Wednesday, 8 October 2008

Fundamentalists versus realists (updated)

Greg Mankiw points us to this posting at the Growth Blog by Paul Romer entitled Fundamentalists versus Realists. In part Romer writes
The financial crisis provoked three open letters to policy makers. Fundamentalists opposed the plan (here.) Realists supported the plan (here) or supported more discretionary powers for dealing with the crisis without endorsing any specific plan (here.)

A quick look through the lists of economists who signed the various letters shows that the camps do not separate cleanly along the familiar lines of left-versus-right or active-versus-limited government. The key difference lies in the relative weight each side gives to formal models as opposed to judgment.

Fundamentalists have an unswerving faith in models. Policies should always be derived from the best available model. Data should be filtered through a model. If an observation does not fit within the context of a model, it should be excluded from consideration.

Realists are more conscious of the limits of models and more comfortable with a division of labor between the researcher who improves the models and the clinician who makes policy decisions. They recognize that the power of models comes precisely from a commitment to abstraction that filters out potentially important complexity. They believe that useful evidence can accumulate with direct experience as well as through the research process of testing and refining models. They believe that researchers should consider the possibility that the fault lies with the model when its predictions diverge from clinical judgment and that policies should draw on both sources of evidence.

Many times, the confidence fundamentalists have had in abstract models turned out to be well founded and the objections raised by realists who were more focused on details were misplaced. The fundamentalists were right that an airline industry could still function even if airlines could set their own fares; that people could still talk to each other even if they purchased phone service from different companies. The realists pointed to all the complicated details that arise in such markets, details that simple models could not capture. Fundamentalists, correctly, ignored the detail and pushed prescriptions based on the textbook model of competition.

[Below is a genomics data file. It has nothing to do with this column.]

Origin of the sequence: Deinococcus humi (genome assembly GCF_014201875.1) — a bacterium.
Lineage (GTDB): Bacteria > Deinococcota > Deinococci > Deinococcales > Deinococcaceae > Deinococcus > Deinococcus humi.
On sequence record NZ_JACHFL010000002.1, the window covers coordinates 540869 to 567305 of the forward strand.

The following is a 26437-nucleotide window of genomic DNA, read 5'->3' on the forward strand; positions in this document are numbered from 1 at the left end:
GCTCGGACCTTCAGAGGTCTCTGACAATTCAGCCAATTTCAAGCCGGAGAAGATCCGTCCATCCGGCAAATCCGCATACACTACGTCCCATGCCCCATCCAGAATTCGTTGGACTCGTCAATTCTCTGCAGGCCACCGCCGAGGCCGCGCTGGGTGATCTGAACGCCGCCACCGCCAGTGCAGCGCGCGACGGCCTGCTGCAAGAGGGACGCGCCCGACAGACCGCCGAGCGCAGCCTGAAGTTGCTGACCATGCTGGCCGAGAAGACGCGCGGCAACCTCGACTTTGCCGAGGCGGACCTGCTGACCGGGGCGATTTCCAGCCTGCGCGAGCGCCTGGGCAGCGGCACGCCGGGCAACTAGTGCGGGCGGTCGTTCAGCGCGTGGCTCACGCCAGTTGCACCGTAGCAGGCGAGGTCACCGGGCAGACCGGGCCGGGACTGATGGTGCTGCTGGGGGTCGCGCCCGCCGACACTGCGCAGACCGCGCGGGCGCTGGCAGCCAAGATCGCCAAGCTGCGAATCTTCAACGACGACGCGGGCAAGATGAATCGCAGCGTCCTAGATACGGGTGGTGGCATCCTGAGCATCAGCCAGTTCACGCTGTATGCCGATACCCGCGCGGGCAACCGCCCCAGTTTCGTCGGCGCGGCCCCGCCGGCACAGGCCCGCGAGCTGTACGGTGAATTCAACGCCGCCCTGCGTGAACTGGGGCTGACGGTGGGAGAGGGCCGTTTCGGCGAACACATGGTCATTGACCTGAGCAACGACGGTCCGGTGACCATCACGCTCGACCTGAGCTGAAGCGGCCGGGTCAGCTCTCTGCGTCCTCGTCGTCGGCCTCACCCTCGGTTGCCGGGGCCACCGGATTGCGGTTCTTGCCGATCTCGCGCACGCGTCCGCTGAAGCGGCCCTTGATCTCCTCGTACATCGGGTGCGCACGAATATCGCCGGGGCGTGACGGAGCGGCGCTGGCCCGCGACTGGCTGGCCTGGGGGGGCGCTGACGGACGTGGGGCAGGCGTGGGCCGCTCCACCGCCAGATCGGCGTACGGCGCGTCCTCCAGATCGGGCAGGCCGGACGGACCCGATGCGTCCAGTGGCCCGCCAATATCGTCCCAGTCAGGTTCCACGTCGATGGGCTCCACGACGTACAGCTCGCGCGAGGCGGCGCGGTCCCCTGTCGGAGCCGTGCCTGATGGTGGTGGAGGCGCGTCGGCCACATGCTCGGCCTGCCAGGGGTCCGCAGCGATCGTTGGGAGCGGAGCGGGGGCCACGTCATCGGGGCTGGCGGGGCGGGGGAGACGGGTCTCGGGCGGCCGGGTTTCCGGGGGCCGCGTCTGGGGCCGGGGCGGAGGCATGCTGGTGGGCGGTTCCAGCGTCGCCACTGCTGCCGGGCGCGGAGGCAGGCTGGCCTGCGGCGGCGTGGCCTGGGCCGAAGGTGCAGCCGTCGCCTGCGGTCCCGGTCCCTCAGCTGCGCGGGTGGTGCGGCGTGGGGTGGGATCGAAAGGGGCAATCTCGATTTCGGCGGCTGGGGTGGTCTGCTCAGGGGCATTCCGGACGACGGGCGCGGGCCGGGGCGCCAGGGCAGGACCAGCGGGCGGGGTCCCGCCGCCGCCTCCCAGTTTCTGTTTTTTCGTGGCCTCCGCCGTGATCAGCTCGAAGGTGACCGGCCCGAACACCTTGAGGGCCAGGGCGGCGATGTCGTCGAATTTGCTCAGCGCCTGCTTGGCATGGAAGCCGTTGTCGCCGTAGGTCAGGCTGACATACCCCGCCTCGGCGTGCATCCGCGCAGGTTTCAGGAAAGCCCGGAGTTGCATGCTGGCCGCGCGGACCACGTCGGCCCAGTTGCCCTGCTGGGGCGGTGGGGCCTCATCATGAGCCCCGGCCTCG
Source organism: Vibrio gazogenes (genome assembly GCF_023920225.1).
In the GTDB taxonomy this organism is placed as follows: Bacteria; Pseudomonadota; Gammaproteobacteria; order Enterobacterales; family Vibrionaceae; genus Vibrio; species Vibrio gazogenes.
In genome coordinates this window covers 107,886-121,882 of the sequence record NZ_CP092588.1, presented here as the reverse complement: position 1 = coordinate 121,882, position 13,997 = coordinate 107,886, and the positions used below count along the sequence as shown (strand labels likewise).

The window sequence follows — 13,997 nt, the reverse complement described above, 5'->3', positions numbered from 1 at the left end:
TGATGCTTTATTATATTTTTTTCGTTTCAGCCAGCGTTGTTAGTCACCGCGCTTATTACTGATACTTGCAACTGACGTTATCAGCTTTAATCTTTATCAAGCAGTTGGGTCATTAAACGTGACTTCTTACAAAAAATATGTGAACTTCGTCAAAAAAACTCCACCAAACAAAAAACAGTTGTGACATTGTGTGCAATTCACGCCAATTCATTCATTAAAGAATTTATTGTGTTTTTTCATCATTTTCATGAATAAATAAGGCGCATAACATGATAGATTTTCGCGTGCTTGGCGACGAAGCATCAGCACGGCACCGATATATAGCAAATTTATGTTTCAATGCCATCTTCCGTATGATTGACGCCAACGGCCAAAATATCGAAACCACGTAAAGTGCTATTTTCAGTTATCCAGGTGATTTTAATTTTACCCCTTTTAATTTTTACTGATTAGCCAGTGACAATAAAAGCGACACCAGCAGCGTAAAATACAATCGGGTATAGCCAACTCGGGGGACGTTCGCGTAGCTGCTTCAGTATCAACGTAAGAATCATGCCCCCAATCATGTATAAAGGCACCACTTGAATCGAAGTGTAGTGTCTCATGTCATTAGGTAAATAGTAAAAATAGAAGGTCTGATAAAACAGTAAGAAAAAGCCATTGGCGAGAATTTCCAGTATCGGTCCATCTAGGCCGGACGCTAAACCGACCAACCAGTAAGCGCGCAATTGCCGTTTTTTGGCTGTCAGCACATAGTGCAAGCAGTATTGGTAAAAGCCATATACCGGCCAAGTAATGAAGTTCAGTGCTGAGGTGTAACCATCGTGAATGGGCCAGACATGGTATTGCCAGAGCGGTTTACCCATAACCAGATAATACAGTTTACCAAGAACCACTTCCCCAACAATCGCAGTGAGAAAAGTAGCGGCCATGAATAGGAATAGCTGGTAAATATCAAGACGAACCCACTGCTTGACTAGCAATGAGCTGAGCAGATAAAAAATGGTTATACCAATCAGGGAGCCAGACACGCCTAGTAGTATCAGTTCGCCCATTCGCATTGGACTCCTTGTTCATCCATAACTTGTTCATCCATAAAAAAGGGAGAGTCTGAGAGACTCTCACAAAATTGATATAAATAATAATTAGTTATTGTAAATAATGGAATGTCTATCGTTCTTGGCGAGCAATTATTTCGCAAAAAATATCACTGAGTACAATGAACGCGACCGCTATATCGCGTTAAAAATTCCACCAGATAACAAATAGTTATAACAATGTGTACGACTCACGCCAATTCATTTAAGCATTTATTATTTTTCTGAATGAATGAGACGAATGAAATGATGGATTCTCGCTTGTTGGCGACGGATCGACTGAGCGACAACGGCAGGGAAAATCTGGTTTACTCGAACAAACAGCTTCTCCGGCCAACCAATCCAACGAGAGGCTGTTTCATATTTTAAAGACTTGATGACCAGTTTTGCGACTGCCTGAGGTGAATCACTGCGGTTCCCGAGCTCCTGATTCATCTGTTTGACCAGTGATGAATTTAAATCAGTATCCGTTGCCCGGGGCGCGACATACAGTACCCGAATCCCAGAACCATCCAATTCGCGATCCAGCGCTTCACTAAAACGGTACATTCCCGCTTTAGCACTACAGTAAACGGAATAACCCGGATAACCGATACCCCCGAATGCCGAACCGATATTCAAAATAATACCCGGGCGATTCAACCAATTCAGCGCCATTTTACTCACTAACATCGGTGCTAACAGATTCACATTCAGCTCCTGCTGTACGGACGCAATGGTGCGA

Other times, the models are missing something that is too important. In the study of macroeconomic fluctuations, real business cycle theorists and their descendants, the dynamic stochastic general equilibrium modelers, are the quintessential fundamentalists. Their models are a useful way to make research progress, but in macroeconomic policy making, the great depression, which these models cannot explain, is a decisive data point warning us that the models are incomplete and have to be supplemented by clinical judgment.
At EconLog Arnold Kling disagrees with Romer. He asks Who is a Realist? Kling writes,
I did not care for Paul Romer's claim that realists support the Paulson plan, while model-addicted fundamentalists oppose it. In my view, there are realistic reasons to oppose the Paulson plan.

First, many "realists" say that we need to boost home prices. But Ed Glaeser argues persuasively that trying to boost home prices is unrealistic. And if home prices have much farther to fall, then the premise that mortgage securities are undervalued is unrealistic.

I do not think it is realistic to say, "Credit markets are seizing up. Therefore, we must support the Paulson plan." In fact, if credit markets are seizing up, then something like what the Fed is doing today, as discussed by Tyler Cowen and Alex Tabarrok, makes more sense.

The theory that you can fix credit markets by "removing the clog" of mortgage securities is just that--a theory. My guess is that it will not work. I am sure that other things will have to be tried sooner or later--probably sooner. I hope the other moves work. I do not think it is at all realistic to rely on the Paulson plan. Trying to revive the mortgage securities market is not a realistic solution--it is a very unfortunate distraction.
It may well be that "the models are incomplete and have to be supplemented by clinical judgment". But you then have to ask on what basis do we pick the "clinical judgment" we are to use? Do we need a theory of clinical judgment? It seems to me that Romer's model-addicted fundamentalist economist is, at best, a caricature. As Keynes said of Alfred Marshall
...the master-economist must possess a rare combination of gifts. He must be mathematician, historian, statesman, philosopher–in some degree. he must understand symbols and speak in words. He must contemplate the particular in terms of the general, and touch abstract and concrete in the same flight of thought. He must study the present in the light of the past for the purposes of the future. No part of man’s nature or his institutions must lie entirely outside his regard. He must be purposeful and disinterested in a simultaneous mood; as aloof and incorruptible as an artist, yet sometimes as near the earth as a politician.
So a good economist has both a good understanding of theory and a good dose of realism. Those economists opposing the Paulson plan have a large measure of both.

Update: The visible hand in economists comments on the Romer piece here.


Matt Nolan said...

That is my favourite Keynes quote :)

Paul Walker said...

It's a great quote. Unfortunately it does show why I'm a crap economist, at least compared to Alfred Marshall!!!

Matt Nolan said...

"It's a great quote. Unfortunately it does show why I'm a crap economist, at least compared to Alfred Marshall!!!"

I feel the same. It makes me feel a bit bad about calling myself an economist - as I could never live up to that sort of standard :(

At least it gives us something to aspire to :P